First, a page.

The country’s transformation following the introduction of democracy and the market economy put Mongolia on the road to a future that was previously unimaginable for many. Now the country is in the spotlight – foreign investors are attracted by its natural resources. The mining industry has boomed in recent years and is drawing a migratory movement away from the cities. There has also been an influx of foreign experts and engineers who are developing infrastructures and carrying out the first digging operations.

Thanks to the advances brought on by this transformation, the living standards of the Mongolian population are improving – but the cost of living and of basic goods is rising. To deal with this, people receive state subsidies: the Government is already receiving large amounts of money from the mining companies’ investments. The state is already using the profits – which are yet to materialise – of the mining sector to keep the prices of basic goods low. A frequently asked question is, how long can it last? We know the largest part of state revenue from the mining sector will probably go back into investors’ pockets once the activities are fully developed and begin to create profit.

One of the greatest challenges for the Catholic Church is financial support. Nowadays, the Church depends entirely on foreign aid, and with the current economic crisis, it has been forced to reduce many activities in scope.

Another challenge is the rebirth of Shamanism, a religion with deep cultural roots. Also known as Tengerism, it involves worshipping natural elements like the sky. People are going back to ancestral cultural habits and traditional beliefs. And finally, another challenge is the growing need for mineworkers: the Church is increasingly involved in the migratory flows from the cities to the countryside.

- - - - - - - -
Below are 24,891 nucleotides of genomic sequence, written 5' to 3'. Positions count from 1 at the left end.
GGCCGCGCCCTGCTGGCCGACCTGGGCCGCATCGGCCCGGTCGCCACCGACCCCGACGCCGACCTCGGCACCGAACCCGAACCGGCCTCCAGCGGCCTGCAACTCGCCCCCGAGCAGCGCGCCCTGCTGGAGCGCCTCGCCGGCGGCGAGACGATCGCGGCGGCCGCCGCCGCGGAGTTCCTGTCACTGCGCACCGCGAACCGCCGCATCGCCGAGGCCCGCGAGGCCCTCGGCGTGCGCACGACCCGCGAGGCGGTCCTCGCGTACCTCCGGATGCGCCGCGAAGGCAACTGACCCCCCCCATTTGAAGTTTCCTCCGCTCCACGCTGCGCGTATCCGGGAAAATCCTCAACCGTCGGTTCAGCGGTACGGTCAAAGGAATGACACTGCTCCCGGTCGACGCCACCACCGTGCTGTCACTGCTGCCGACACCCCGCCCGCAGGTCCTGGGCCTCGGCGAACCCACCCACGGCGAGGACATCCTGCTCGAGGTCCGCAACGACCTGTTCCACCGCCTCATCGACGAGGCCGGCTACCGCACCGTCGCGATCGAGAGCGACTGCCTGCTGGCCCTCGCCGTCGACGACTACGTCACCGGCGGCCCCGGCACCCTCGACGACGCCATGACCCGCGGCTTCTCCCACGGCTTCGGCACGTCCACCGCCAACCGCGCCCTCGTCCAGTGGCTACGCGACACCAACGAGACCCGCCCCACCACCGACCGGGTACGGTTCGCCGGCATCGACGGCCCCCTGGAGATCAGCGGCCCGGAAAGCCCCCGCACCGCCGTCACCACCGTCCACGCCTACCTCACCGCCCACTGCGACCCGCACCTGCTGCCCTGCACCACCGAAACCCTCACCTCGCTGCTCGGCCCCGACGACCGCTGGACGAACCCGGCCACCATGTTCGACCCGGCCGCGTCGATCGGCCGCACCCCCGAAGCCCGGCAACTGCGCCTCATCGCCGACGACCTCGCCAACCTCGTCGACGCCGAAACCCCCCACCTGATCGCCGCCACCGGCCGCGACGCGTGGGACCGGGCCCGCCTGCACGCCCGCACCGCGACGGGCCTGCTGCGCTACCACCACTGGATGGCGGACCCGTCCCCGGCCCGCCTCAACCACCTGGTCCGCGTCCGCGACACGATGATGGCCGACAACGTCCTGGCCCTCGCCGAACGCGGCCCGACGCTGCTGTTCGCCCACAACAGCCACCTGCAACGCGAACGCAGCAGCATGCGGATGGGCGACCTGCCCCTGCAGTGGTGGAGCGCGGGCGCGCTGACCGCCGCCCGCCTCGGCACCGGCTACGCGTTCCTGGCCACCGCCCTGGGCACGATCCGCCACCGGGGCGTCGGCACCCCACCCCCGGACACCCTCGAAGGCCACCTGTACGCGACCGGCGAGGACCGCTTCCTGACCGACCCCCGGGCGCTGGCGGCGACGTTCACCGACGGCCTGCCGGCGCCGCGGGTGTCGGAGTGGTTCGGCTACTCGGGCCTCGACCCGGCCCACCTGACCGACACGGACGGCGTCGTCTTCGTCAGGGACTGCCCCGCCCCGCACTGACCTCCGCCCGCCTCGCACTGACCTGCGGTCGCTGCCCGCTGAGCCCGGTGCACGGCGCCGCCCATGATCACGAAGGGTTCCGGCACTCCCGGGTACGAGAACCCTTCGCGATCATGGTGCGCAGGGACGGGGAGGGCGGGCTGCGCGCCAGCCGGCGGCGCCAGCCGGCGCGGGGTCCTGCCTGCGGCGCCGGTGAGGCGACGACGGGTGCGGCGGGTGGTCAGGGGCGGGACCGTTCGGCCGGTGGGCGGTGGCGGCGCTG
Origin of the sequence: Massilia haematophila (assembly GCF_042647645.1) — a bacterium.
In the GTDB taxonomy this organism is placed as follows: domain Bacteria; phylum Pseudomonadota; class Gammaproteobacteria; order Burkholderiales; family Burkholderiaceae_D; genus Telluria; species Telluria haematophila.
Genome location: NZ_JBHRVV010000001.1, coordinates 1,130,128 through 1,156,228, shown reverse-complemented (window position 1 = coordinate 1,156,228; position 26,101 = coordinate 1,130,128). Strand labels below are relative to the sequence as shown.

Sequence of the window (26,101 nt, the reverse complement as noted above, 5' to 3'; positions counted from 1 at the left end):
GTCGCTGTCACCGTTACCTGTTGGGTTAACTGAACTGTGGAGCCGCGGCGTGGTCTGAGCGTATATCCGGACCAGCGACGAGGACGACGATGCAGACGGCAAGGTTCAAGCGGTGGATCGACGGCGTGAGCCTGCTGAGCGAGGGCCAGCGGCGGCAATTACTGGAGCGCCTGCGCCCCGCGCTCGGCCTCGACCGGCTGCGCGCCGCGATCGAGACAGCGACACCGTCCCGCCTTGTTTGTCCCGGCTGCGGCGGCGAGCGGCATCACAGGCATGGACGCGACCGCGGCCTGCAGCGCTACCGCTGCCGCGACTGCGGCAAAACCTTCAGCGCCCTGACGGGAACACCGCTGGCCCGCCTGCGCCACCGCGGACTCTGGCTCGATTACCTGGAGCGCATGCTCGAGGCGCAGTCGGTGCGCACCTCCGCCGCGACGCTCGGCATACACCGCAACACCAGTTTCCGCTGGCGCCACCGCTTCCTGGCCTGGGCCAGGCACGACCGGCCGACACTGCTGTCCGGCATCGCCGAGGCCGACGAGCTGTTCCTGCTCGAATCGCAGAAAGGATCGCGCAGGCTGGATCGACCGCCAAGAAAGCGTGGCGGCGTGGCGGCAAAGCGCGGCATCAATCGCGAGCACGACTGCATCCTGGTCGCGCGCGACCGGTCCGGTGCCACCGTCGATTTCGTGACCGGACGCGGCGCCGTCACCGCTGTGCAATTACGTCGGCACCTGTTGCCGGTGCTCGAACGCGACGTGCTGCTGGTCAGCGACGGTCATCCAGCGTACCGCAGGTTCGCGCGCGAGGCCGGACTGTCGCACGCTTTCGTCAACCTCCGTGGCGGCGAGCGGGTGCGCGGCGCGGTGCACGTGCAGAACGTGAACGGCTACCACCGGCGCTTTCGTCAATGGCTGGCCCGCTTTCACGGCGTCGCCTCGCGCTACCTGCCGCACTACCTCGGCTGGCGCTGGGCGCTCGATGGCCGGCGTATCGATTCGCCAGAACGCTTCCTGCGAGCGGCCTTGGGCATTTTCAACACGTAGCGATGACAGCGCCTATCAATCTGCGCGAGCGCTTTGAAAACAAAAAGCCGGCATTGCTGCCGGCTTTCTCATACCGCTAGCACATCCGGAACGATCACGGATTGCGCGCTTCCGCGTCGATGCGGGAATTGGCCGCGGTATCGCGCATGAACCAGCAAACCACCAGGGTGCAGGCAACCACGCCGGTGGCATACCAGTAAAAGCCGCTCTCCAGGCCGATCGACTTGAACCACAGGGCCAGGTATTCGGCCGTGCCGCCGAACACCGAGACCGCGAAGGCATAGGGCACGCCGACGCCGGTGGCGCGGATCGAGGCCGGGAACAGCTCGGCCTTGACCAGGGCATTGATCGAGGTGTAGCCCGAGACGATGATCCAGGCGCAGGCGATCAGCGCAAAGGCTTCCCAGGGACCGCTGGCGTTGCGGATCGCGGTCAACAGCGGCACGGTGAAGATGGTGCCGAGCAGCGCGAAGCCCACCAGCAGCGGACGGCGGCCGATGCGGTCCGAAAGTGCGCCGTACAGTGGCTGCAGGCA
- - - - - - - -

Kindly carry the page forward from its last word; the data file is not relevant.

We are convinced that the Church must look to the future and adjust itself to the needs of a society which is changing under the influence of democracy, the market economy, materialism, and consumerism. It is shifting from being a nomadic community of shepherds to a society where most people reside in cities and at mining sites. With the proliferation of a sedentary form of life, a new kind of service and apostolate has to be adopted in order to fulfil the mission of announcing and spreading the Gospel. The moment has come to strengthen the Church’s educational and pastoral role. Education, in all its aspects, has to be a priority. At the same time, the Church must preserve its reputation as a shelter and a guardian for the poor.

A strong cooperative spirit is needed to organise and integrate the different features of religious congregations in a common vision and a shared effort. A spirit of unity and communion among missionaries is crucial: it would be a strong testimony for the Mongolian people. The mission in Mongolia is going forward, but much remains to be done. This is the real challenge of being true missionaries, called to help and transform the lives of those they meet – particularly the poorest and those most in need.